The New South Wales government has added an underground Metro station to the tender specifications for the final stage of the waterside Barangaroo development on the edge of Sydney’s CBD.
NSW premier Mike Baird announced the new tender process today, addressing one of the key concerns about a lack of public transport infrastructure for the 22 hectare waterfront site, which is meant to host 40,000 workers, along with 7000 residents, by 2036.
Central Barangaroo is the final 5.2 hectare part of of the precinct to be designed, linking the recently completed Barangaroo Reserve headland at the northern end advocated by former prime minister Paul Keating and Barangaroo South, currently under construction, which includes James Packer’s hotel and casino.
But the “developer creep” that has been a feature of Barangaroo, regularly increasing the density of the site, has struck again, even after the floor space for central Barangaroo was already doubled from 60,000 square metres to 120,000 sqm.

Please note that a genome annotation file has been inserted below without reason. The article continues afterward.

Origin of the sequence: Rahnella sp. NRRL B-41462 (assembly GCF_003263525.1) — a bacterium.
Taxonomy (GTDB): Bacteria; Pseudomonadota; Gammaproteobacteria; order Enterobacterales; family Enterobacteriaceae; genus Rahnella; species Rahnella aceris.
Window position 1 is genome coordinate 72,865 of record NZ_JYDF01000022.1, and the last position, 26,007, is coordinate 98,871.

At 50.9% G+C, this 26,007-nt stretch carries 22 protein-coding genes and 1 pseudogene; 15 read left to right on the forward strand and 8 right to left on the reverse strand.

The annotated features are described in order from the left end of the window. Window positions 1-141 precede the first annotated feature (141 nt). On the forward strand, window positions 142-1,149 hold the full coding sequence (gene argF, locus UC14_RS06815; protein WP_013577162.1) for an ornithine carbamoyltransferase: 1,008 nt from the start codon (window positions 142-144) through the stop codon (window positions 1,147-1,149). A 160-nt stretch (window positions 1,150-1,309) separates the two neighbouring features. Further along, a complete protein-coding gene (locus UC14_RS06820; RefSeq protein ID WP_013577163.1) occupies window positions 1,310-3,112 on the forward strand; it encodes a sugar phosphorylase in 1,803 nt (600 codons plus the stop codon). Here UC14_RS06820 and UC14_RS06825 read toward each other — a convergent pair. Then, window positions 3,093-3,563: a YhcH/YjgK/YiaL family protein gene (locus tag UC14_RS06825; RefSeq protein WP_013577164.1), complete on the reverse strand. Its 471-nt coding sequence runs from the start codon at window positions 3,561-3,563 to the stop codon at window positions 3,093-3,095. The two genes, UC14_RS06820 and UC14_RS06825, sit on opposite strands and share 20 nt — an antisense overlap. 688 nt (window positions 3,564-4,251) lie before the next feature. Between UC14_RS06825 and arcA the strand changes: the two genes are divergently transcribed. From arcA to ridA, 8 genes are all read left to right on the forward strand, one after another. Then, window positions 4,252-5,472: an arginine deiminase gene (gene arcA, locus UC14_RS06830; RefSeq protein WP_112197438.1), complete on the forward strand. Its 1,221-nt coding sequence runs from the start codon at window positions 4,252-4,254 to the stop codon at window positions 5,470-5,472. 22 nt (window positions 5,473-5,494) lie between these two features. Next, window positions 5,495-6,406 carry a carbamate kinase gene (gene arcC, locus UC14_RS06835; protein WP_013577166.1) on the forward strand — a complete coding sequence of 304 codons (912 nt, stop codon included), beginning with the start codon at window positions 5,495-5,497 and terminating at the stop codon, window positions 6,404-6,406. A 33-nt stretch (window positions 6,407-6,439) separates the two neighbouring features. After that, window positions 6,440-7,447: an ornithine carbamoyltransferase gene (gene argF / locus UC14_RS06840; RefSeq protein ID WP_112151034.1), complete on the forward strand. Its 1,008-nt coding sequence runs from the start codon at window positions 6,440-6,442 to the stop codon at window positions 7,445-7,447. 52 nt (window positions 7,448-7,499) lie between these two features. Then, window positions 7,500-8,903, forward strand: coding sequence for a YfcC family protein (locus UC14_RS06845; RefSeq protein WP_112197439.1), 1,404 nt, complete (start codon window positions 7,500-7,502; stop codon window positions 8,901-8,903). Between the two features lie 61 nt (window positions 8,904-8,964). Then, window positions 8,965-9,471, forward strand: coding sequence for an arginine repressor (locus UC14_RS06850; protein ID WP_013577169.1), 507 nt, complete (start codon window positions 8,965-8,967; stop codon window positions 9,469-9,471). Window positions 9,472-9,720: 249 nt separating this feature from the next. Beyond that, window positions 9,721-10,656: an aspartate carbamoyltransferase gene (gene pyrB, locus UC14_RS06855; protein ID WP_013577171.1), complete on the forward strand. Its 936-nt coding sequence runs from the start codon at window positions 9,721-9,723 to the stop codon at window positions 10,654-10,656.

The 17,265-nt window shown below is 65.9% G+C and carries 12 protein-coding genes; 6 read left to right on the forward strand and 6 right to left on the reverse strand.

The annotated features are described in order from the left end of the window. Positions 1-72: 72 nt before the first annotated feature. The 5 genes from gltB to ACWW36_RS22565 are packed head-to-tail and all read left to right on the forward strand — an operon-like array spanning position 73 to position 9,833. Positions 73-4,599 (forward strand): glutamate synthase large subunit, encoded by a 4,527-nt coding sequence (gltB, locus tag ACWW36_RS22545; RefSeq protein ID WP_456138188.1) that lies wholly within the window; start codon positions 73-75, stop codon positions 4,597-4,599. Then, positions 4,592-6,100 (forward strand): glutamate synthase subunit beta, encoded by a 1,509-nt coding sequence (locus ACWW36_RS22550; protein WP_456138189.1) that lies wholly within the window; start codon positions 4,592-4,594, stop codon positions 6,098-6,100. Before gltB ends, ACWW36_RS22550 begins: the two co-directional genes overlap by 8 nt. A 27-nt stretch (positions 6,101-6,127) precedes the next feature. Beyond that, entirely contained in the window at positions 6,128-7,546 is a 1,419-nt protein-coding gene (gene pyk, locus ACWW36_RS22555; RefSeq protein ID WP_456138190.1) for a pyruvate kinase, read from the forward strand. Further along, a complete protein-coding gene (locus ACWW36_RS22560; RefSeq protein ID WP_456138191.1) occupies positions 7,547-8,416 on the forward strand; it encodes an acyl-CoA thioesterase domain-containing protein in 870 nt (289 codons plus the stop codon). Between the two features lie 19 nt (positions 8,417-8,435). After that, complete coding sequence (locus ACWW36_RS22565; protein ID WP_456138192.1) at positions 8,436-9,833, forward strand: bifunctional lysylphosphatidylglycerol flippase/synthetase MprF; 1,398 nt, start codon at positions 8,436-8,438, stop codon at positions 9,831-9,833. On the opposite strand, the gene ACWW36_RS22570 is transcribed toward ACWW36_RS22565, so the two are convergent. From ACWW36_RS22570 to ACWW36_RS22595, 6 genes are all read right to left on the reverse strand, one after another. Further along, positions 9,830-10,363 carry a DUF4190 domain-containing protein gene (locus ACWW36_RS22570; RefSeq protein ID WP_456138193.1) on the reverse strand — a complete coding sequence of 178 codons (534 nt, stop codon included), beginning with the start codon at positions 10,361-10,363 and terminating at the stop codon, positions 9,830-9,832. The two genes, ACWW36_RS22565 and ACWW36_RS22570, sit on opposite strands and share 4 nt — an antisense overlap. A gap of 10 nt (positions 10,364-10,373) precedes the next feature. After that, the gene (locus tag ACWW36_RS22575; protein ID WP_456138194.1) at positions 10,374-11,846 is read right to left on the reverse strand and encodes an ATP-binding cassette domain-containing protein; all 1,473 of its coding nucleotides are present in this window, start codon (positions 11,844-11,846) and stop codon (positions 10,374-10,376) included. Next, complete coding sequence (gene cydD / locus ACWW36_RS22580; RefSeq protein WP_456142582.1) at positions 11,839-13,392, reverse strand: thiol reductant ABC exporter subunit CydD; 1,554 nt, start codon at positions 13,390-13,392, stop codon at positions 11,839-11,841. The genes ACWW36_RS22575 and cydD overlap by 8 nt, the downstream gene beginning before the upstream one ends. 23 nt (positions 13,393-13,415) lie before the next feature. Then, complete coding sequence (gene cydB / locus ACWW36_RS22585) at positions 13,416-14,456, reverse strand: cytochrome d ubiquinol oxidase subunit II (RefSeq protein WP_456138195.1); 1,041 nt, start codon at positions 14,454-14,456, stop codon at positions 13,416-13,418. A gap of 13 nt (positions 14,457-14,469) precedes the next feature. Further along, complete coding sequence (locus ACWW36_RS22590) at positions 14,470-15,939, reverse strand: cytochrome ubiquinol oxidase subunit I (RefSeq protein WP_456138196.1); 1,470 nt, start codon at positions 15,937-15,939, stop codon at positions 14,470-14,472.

The 7.7 hectare Barangaroo South site nearly doubled from original 389,511 sqm of floor space in the 2006 concept plan to more than 600,000sqm.
The new tender adds another 30,000 sqm of floor space to the Central site, which Barangaroo Delivery Authority CEO Craig van der Laan says will help pay for the Metro station, which he called “a game changer”.
“It will link employers at Barangaroo directly with employees in Sydney’s north and west. And it ensures that everyone in NSW can take advantage of this revitalised part of Sydney’s CBD,” said van der Laan.
More than half the site – 3 hectares – is allocated to public recreation facilities. The government says the existing 2.2 hectare development footprint will be maintained, but bidders will be encouraged “to explore below-ground opportunities that make best use of the metro station”.
The premier said adding the station “demands a bold design”.
Bidding for the Central Barangaroo tender opens on December 1.
Development expected to commence mid-2017, with staged development through to 2023.
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